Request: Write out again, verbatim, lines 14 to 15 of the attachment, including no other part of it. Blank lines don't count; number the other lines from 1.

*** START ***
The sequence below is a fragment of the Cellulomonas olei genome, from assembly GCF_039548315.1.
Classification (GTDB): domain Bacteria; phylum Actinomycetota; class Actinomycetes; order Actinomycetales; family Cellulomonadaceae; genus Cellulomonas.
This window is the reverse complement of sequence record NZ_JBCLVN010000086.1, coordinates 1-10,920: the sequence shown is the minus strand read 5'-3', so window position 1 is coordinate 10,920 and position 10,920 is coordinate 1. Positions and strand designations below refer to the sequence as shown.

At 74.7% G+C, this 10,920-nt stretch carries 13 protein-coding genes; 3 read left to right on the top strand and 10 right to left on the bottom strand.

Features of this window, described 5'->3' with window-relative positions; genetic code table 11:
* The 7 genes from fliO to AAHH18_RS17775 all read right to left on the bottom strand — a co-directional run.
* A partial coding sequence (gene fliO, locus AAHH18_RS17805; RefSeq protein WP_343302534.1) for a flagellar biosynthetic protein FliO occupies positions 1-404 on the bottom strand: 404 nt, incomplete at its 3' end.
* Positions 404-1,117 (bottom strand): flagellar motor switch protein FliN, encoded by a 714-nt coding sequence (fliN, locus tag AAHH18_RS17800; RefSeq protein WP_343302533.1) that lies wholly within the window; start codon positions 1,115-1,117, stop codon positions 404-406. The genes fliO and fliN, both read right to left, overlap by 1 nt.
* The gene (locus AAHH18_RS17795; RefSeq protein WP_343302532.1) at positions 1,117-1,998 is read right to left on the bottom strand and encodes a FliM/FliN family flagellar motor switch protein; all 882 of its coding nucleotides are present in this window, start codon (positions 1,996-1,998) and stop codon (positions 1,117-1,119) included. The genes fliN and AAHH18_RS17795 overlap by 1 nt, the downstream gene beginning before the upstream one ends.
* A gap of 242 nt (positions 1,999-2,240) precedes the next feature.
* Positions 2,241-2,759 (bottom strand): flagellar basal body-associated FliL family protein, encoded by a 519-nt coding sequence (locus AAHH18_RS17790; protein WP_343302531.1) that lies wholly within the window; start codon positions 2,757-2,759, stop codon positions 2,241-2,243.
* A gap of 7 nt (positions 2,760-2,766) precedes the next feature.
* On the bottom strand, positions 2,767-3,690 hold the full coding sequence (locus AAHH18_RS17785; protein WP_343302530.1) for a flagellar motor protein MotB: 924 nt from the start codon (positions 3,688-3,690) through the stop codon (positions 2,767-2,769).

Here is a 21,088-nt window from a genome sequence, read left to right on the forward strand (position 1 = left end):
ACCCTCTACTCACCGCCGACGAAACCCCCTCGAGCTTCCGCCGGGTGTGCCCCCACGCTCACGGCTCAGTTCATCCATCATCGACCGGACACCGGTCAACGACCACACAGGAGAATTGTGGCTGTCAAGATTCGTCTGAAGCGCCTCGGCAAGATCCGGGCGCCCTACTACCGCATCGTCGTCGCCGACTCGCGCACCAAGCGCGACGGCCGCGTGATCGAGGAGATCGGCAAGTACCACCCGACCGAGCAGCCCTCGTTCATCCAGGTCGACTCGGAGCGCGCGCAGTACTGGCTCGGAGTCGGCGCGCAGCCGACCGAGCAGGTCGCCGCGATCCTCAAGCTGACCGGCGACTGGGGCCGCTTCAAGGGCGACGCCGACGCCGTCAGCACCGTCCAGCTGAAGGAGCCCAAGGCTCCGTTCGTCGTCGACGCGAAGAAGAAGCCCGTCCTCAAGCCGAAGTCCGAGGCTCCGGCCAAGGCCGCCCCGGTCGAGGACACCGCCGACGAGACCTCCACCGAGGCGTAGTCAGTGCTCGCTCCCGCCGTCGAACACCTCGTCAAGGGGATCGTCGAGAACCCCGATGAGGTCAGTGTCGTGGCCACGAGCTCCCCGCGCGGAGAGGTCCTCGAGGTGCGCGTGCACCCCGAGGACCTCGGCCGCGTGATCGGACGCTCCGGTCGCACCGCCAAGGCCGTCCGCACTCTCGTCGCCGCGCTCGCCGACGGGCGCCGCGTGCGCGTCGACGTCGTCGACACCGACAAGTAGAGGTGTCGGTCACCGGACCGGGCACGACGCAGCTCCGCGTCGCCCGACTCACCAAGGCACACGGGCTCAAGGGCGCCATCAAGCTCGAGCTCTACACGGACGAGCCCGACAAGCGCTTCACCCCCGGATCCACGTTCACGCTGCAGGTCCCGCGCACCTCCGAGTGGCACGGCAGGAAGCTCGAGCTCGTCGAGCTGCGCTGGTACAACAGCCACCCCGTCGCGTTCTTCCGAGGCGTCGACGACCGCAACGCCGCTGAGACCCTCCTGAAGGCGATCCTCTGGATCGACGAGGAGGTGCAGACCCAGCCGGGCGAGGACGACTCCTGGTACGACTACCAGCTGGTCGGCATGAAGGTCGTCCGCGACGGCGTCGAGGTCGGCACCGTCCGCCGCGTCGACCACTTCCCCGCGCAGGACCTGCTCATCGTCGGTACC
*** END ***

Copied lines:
Here is a 21,088-nt window from a genome sequence, read left to right on the forward strand (position 1 = left end):
ACCCTCTACTCACCGCCGACGAAACCCCCTCGAGCTTCCGCCGGGTGTGCCCCCACGCTCACGGCTCAGTTCATCCATCATCGACCGGACACCGGTCAACGACCACACAGGAGAATTGTGGCTGTCAAGATTCGTCTGAAGCGCCTCGGCAAGATCCGGGCGCCCTACTACCGCATCGTCGTCGCCGACTCGCGCACCAAGCGCGACGGCCGCGTGATCGAGGAGATCGGCAAGTACCACCCGACCGAGCAGCCCTCGTTCATCCAGGTCGACTCGGAGCGCGCGCAGTACTGGCTCGGAGTCGGCGCGCAGCCGACCGAGCAGGTCGCCGCGATCCTCAAGCTGACCGGCGACTGGGGCCGCTTCAAGGGCGACGCCGACGCCGTCAGCACCGTCCAGCTGAAGGAGCCCAAGGCTCCGTTCGTCGTCGACGCGAAGAAGAAGCCCGTCCTCAAGCCGAAGTCCGAGGCTCCGGCCAAGGCCGCCCCGGTCGAGGACACCGCCGACGAGACCTCCACCGAGGCGTAGTCAGTGCTCGCTCCCGCCGTCGAACACCTCGTCAAGGGGATCGTCGAGAACCCCGATGAGGTCAGTGTCGTGGCCACGAGCTCCCCGCGCGGAGAGGTCCTCGAGGTGCGCGTGCACCCCGAGGACCTCGGCCGCGTGATCGGACGCTCCGGTCGCACCGCCAAGGCCGTCCGCACTCTCGTCGCCGCGCTCGCCGACGGGCGCCGCGTGCGCGTCGACGTCGTCGACACCGACAAGTAGAGGTGTCGGTCACCGGACCGGGCACGACGCAGCTCCGCGTCGCCCGACTCACCAAGGCACACGGGCTCAAGGGCGCCATCAAGCTCGAGCTCTACACGGACGAGCCCGACAAGCGCTTCACCCCCGGATCCACGTTCACGCTGCAGGTCCCGCGCACCTCCGAGTGGCACGGCAGGAAGCTCGAGCTCGTCGAGCTGCGCTGGTACAACAGCCACCCCGTCGCGTTCTTCCGAGGCGTCGACGACCGCAACGCCGCTGAGACCCTCCTGAAGGCGATCCTCTGGATCGACGAGGAGGTGCAGACCCAGCCGGGCGAGGACGACTCCTGGTACGACTACCAGCTGGTCGGCATGAAGGTCGTCCGCGACGGCGTCGAGGTCGGCACCGTCCGCCGCGTCGACCACTTCCCCGCGCAGGACCTGCTCATCGTCGGTACC